"If the judges interpret the laws themselves, and suffer none else to interpret, they may easily make, of the laws, [a shredded] shipman's hose!" - King James I of England, around 1616.

“No class of the community ought to be allowed freer scope in the expression or publication of opinions as to the capacity, impartiality or integrity of judges than members of the bar. They have the best opportunities of observing and forming a correct judgment. They are in constant attendance on the courts. Hundreds of those who are called on to vote never enter a court-house, or if they do, it is only at intervals as jurors, witnesses or parties. To say that an attorney can only act or speak on this subject under liability to be called to account and to be deprived of his profession and livelihood by the very judge or judges whom he may consider it his duty to attack and expose, is a position too monstrous to be entertained for a moment under our present system,” Justice Sharwood in Ex Parte Steinman and Hensel, 95 Pa 220, 238-39 (1880).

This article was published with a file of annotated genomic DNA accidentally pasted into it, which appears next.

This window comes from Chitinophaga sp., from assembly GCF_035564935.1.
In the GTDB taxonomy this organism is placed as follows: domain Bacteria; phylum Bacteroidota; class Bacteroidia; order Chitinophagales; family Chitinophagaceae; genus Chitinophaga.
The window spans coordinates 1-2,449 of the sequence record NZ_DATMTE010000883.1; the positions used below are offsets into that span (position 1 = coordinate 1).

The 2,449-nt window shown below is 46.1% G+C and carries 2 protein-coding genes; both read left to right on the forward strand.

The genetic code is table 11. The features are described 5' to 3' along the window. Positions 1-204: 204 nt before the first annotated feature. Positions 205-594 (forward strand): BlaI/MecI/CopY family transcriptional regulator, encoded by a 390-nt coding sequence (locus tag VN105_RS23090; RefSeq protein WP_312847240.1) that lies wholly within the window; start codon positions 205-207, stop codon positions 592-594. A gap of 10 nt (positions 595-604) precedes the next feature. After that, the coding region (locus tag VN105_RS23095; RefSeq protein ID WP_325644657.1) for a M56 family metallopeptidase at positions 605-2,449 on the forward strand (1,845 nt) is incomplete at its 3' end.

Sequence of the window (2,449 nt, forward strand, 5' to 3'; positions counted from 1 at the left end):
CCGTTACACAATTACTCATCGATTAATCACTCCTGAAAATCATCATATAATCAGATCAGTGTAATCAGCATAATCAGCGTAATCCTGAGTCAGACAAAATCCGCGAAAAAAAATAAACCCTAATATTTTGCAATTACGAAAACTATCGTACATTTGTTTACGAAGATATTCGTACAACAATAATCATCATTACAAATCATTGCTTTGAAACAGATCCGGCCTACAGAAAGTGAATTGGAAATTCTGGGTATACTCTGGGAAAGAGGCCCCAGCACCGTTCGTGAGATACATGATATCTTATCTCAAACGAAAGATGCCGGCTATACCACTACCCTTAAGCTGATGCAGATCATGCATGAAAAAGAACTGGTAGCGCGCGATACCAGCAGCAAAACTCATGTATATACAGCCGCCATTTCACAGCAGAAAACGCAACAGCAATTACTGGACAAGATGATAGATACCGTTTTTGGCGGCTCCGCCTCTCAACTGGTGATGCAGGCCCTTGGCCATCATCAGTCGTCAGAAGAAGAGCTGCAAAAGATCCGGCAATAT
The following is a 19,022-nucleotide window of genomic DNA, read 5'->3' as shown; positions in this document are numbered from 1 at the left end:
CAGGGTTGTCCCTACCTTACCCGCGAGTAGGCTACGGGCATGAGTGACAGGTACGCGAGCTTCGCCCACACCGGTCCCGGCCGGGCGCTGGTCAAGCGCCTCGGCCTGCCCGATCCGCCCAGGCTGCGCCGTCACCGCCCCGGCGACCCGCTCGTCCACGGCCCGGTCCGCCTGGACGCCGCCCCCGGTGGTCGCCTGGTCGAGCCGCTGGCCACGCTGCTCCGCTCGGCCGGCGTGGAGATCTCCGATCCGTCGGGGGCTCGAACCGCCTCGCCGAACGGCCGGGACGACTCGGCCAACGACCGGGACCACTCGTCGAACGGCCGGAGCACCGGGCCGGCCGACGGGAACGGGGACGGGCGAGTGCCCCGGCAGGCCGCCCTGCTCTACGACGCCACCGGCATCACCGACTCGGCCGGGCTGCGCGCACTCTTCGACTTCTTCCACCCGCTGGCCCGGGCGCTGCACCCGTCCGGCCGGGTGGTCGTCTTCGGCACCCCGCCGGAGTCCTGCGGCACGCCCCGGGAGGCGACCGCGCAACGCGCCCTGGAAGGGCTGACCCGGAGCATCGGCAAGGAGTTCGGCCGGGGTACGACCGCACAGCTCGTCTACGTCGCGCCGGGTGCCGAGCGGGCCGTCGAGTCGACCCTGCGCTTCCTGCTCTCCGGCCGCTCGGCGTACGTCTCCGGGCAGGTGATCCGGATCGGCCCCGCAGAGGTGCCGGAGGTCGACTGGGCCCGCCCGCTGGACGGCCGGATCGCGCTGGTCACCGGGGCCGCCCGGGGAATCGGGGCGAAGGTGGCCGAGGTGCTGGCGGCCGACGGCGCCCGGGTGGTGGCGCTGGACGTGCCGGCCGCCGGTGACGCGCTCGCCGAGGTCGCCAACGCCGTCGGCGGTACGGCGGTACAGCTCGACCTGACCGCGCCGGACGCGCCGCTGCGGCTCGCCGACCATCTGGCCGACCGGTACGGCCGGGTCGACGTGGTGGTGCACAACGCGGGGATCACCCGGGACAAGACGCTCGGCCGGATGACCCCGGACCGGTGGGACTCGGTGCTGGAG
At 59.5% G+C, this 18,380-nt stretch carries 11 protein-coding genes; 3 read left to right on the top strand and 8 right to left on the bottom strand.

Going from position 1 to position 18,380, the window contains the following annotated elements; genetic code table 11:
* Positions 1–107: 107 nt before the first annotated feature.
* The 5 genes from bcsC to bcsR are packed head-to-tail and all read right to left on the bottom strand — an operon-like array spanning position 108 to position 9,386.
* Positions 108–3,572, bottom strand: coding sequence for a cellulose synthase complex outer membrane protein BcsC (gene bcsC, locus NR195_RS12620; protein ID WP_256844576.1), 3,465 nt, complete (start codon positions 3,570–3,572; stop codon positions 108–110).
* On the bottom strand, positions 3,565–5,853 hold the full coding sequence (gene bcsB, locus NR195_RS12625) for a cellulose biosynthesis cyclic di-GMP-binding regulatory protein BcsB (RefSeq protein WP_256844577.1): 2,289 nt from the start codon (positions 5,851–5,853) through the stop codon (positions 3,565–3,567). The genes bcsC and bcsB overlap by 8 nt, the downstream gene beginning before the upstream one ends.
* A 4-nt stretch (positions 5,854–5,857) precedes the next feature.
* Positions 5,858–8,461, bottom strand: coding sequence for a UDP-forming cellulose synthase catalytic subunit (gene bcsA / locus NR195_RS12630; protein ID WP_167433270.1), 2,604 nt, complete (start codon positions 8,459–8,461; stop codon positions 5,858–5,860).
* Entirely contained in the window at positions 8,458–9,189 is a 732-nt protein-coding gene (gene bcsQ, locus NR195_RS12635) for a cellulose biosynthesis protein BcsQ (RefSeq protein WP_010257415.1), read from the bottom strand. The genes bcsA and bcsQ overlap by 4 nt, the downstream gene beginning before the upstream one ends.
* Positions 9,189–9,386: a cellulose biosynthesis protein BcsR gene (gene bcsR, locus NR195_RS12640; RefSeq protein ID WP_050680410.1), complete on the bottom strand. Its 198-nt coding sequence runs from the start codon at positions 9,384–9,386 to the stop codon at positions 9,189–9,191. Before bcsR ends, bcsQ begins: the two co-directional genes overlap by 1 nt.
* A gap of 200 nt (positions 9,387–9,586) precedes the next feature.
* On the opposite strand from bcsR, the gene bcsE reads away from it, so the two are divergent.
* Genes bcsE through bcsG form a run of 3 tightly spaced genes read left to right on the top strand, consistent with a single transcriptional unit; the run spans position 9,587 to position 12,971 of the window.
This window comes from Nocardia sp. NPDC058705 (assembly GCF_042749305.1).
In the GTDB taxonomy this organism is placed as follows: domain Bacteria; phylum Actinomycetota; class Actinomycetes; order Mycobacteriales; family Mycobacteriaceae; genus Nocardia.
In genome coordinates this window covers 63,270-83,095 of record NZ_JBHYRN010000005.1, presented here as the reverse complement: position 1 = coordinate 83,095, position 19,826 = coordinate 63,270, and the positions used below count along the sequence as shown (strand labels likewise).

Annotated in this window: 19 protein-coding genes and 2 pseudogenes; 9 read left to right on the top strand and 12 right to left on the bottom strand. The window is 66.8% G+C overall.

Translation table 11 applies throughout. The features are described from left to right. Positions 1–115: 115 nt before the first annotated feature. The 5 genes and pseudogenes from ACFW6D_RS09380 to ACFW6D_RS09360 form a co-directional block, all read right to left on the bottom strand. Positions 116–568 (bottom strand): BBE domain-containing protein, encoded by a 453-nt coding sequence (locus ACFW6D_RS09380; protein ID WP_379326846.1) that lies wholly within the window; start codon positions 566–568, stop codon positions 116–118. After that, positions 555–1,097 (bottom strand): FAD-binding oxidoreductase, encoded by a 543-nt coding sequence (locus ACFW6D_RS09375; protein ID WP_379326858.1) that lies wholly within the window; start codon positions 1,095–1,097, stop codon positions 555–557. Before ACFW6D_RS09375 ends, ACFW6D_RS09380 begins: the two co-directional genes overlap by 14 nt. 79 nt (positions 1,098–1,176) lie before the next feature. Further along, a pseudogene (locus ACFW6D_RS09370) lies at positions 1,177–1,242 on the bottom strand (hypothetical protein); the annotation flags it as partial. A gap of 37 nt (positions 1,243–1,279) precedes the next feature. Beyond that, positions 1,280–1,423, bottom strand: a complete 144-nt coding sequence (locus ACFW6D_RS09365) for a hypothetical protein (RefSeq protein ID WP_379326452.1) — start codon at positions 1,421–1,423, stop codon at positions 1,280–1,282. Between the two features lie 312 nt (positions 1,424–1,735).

“This case illustrates to me the serious consequences to the Bar itself of not affording the full protections of the First Amendment to its applicants for admission. For this record shows that [the rejected attorney candidate] has many of the qualities that are needed in the American Bar. It shows not only that [the rejected attorney candidate] has followed a high moral, ethical and patriotic course in all of the activities of his life, but also that he combines these more common virtues with the uncommon virtue of courage to stand by his principles at any cost.